I had heard vague rumours about the science fiction author Gene Wolfe and heard writers, whom I very much admire, referring to his work this summer at Worldcon. But I didn’t do anything about it until after I joined an online SF writing critique site and stumbled across something interesting when I was made curious about the background of one of the people who had commented on one of my short stories. The site that gained my attention was for Lexicon Urthus, a 440 page book of years of fan analysis of Gene Wolfe’s New Sun series. I was intrigued that such a cult of fans could exist for an SF author I knew so little of.
So I read The Shadow of the Torturer (1980) which is the first novel in The Book of the New Sun. At first I found the language so wild and dense, I was daunted, but like Shakespeare’s rolling prose (and that is no idle comparison) you disarmingly and quickly get to a point where you can’t put the damn book down. Wolfe’s characterization and incredible imagery are stunning. His command of the language and ability to invent or re-use obscure words (and, by the way, make you feel that reaching for a dictionary isn’t really necessary although you’d like to if it wouldn’t be interrupting your reading) is incredible.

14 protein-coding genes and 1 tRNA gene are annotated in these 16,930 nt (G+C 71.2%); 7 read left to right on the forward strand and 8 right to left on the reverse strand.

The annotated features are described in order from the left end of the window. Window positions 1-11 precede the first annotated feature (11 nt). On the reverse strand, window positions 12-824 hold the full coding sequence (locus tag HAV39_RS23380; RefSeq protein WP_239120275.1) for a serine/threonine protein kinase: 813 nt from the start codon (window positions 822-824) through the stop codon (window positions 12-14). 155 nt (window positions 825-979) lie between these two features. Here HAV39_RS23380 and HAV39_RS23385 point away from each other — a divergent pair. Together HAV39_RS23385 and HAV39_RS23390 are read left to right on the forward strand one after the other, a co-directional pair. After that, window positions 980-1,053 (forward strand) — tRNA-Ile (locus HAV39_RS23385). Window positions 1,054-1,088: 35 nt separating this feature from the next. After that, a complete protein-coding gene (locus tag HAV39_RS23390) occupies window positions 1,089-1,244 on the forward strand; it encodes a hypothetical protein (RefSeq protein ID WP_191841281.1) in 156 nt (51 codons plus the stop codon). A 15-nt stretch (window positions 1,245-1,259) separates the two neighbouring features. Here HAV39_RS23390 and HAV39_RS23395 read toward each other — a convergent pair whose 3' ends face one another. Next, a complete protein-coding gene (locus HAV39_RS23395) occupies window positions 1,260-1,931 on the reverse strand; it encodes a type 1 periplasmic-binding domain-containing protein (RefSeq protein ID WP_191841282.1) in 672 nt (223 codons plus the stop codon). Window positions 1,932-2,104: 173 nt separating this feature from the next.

There is no question that I will be reading the rest of his books and likely re-reading The Shadow of the Torturer for pure pleasure.
There is enough written about Wolfe and certainly his work that I shouldn’t need to entice anyone to look into his writing. But if you absolutely need a spoiler that will goad you into reading this book then here it is: Wolfe conjures up a duel between two hooded men using alien flowers as weapons, makes it believable and creates an image that is very likely to be burned into your brain forever.
What can I say. Like Paul Linebarger, Octavia Butler and Neal Stephenson, Wolfe is a visionary writer and worth the time of any serious science fiction reader.
If wishes were horses
Golbing Time Dimension
- Using Excel to generate Inserts for SQL Server
- Georgian Manor, hard sells and pyramid schemes
- Newfie Euchre
- Data Obfuscation through Random String replacement in SQL Server
- Cycle Touring on a Budget
- Deciding against Code Collapse in SQL Server Management Studio 2008
- Samuel Strickland describing some of the Kawartha Lakes
- SQL Server 2005 file sizes and filegrowth
Tag! You’re it!2008 age Apocalypse art Atheism bicycling Biology book Canadian Christmas climate change comedy conservation cycling database Disney documentary environment environmental awareness Excel fantasy film game graphic novel Guelph Guelph Festival of Moving Media Guelph International Film Festival haiku hiking history humour Jane Austen long distance love Microsoft Montreal movie music mystery native Nature Neil Gaiman novel Old Growth Forest Oshawa performance philosophy Poem poetry Poetry Month quote recipe relationship review Robert J. Sawyer science science fiction short story silliness silly snow society Space opera speculative fiction Spring SQL SQL Server SQL Server 2005 Stephen King story The Education of Mike Moonblazer touring TV water writing